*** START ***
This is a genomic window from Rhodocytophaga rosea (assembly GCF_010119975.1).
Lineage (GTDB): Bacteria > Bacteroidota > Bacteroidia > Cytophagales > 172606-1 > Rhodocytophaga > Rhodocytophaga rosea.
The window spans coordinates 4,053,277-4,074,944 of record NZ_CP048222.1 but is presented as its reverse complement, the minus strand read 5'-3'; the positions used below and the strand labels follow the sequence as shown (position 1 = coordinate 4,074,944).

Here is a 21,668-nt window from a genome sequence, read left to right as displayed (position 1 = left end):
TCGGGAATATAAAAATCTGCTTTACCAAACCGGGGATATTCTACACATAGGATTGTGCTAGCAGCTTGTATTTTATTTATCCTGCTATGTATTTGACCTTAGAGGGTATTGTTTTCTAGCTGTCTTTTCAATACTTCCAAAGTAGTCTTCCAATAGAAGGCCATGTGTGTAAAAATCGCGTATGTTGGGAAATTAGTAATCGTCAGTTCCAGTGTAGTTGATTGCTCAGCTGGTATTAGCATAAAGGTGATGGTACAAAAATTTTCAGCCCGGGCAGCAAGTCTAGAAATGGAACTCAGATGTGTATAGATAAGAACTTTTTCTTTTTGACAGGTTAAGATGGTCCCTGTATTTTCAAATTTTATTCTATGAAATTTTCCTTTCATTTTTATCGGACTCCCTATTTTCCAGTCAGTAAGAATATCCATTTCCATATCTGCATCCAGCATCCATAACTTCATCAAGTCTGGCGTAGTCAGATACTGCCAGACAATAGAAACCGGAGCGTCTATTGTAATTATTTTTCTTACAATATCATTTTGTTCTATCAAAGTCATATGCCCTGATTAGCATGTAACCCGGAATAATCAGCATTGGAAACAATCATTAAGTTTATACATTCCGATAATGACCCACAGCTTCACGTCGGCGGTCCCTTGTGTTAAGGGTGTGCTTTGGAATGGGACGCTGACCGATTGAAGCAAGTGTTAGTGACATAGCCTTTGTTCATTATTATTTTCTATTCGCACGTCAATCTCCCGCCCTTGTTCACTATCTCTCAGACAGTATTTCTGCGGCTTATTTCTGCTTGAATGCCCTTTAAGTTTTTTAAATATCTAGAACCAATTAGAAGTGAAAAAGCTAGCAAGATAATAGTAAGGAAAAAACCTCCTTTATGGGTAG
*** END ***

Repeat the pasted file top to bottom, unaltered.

This is a genomic window from Rhodocytophaga rosea (assembly GCF_010119975.1).
Lineage (GTDB): Bacteria > Bacteroidota > Bacteroidia > Cytophagales > 172606-1 > Rhodocytophaga > Rhodocytophaga rosea.
The window spans coordinates 4,053,277-4,074,944 of record NZ_CP048222.1 but is presented as its reverse complement, the minus strand read 5'-3'; the positions used below and the strand labels follow the sequence as shown (position 1 = coordinate 4,074,944).

Here is a 21,668-nt window from a genome sequence, read left to right as displayed (position 1 = left end):
TCGGGAATATAAAAATCTGCTTTACCAAACCGGGGATATTCTACACATAGGATTGTGCTAGCAGCTTGTATTTTATTTATCCTGCTATGTATTTGACCTTAGAGGGTATTGTTTTCTAGCTGTCTTTTCAATACTTCCAAAGTAGTCTTCCAATAGAAGGCCATGTGTGTAAAAATCGCGTATGTTGGGAAATTAGTAATCGTCAGTTCCAGTGTAGTTGATTGCTCAGCTGGTATTAGCATAAAGGTGATGGTACAAAAATTTTCAGCCCGGGCAGCAAGTCTAGAAATGGAACTCAGATGTGTATAGATAAGAACTTTTTCTTTTTGACAGGTTAAGATGGTCCCTGTATTTTCAAATTTTATTCTATGAAATTTTCCTTTCATTTTTATCGGACTCCCTATTTTCCAGTCAGTAAGAATATCCATTTCCATATCTGCATCCAGCATCCATAACTTCATCAAGTCTGGCGTAGTCAGATACTGCCAGACAATAGAAACCGGAGCGTCTATTGTAATTATTTTTCTTACAATATCATTTTGTTCTATCAAAGTCATATGCCCTGATTAGCATGTAACCCGGAATAATCAGCATTGGAAACAATCATTAAGTTTATACATTCCGATAATGACCCACAGCTTCACGTCGGCGGTCCCTTGTGTTAAGGGTGTGCTTTGGAATGGGACGCTGACCGATTGAAGCAAGTGTTAGTGACATAGCCTTTGTTCATTATTATTTTCTATTCGCACGTCAATCTCCCGCCCTTGTTCACTATCTCTCAGACAGTATTTCTGCGGCTTATTTCTGCTTGAATGCCCTTTAAGTTTTTTAAATATCTAGAACCAATTAGAAGTGAAAAAGCTAGCAAGATAATAGTAAGGAAAAAACCTCCTTTATGGGTAG